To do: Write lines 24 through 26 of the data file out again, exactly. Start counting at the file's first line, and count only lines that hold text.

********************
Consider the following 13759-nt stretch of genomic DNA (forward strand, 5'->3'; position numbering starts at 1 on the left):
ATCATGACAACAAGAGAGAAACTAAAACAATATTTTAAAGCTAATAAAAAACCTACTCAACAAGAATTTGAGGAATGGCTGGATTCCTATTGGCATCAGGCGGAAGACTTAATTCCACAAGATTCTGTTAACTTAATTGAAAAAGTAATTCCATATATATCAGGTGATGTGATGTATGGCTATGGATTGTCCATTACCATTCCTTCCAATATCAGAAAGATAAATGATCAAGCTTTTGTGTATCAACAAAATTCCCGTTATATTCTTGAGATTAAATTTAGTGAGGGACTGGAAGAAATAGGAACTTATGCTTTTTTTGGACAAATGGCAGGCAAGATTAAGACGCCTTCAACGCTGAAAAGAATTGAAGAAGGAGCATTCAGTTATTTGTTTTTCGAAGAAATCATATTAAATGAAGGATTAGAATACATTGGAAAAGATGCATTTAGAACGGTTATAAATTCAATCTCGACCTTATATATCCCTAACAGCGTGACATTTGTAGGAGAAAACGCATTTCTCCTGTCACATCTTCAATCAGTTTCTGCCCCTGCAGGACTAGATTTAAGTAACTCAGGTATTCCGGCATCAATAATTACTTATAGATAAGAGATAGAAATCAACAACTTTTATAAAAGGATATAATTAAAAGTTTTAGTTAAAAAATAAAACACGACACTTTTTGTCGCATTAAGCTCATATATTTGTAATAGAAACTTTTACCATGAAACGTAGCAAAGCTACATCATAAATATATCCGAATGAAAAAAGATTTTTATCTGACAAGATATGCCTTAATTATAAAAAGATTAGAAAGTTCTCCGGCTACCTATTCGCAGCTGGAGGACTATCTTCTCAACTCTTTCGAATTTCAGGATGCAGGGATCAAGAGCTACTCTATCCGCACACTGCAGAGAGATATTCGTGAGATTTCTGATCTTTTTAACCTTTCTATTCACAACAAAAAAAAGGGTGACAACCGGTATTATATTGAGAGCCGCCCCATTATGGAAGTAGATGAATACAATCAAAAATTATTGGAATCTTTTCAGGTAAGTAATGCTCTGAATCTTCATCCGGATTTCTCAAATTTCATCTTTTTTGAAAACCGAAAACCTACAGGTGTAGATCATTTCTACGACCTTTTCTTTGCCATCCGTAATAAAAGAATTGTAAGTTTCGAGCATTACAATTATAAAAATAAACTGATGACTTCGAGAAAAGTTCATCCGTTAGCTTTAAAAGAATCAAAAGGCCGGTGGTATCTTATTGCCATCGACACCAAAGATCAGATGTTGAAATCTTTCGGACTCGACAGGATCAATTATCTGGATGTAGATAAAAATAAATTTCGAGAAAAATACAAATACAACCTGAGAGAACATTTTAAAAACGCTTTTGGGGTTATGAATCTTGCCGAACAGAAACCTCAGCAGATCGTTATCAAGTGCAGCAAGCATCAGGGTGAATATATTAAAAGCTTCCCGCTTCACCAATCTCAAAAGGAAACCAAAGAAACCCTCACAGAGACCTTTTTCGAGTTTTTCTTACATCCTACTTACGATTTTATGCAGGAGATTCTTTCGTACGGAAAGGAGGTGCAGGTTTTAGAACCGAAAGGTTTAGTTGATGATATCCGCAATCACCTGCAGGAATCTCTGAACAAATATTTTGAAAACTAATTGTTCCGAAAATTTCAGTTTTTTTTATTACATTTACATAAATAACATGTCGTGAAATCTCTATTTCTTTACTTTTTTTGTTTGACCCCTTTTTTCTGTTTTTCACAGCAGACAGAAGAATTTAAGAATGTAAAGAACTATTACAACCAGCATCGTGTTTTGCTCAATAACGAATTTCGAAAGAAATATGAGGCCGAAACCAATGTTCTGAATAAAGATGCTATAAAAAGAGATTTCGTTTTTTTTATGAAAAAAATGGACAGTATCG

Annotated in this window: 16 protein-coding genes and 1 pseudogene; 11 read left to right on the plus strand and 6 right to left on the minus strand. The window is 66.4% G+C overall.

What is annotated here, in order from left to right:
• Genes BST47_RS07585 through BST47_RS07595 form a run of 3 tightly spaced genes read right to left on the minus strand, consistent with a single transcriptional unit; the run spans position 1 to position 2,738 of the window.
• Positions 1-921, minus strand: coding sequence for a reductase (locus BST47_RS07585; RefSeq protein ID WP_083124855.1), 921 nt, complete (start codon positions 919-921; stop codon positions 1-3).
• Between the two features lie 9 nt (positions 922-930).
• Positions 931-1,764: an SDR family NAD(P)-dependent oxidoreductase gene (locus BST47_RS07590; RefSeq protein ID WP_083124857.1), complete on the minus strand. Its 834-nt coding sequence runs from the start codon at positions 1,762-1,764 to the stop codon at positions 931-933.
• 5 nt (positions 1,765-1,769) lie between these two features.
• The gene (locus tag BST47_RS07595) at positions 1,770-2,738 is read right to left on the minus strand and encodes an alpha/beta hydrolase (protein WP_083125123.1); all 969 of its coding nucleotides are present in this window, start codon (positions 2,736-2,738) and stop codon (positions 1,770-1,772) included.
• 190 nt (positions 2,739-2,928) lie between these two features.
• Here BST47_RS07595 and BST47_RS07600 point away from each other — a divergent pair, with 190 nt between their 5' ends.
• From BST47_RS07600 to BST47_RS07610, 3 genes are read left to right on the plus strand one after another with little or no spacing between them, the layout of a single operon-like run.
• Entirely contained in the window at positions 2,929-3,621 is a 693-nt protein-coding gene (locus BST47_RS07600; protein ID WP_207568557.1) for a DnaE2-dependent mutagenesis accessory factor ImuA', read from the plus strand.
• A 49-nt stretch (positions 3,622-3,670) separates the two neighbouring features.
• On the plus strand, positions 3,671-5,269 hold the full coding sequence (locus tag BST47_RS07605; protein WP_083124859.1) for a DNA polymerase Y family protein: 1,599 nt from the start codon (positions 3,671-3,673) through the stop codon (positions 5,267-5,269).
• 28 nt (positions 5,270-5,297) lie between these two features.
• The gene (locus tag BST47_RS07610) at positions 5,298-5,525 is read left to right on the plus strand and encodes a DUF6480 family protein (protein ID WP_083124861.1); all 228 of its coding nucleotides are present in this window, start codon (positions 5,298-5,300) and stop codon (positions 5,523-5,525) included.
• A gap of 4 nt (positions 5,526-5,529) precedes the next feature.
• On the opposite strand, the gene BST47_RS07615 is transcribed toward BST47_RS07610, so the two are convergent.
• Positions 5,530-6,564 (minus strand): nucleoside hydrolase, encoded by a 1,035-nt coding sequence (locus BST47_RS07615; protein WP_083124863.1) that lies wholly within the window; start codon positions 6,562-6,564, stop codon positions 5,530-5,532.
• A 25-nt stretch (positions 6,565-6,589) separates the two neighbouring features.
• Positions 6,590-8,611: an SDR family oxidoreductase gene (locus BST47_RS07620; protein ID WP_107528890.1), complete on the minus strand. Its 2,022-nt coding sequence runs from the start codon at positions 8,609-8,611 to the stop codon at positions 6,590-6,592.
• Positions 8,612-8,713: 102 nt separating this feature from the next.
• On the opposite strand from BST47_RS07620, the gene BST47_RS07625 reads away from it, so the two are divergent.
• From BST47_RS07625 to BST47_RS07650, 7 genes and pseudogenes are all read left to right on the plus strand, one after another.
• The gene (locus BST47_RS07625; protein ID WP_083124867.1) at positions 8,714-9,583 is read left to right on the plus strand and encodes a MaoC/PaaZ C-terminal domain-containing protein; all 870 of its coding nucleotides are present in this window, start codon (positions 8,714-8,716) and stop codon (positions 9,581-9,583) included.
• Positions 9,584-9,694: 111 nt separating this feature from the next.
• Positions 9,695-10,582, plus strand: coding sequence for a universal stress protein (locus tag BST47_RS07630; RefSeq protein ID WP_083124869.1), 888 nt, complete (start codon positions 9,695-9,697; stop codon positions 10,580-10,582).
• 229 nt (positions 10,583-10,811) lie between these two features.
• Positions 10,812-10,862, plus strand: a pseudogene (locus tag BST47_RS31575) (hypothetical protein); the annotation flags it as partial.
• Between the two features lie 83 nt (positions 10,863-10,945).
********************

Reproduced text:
• Positions 8,612-8,713: 102 nt separating this feature from the next.
• On the opposite strand from BST47_RS07620, the gene BST47_RS07625 reads away from it, so the two are divergent.
• From BST47_RS07625 to BST47_RS07650, 7 genes and pseudogenes are all read left to right on the plus strand, one after another.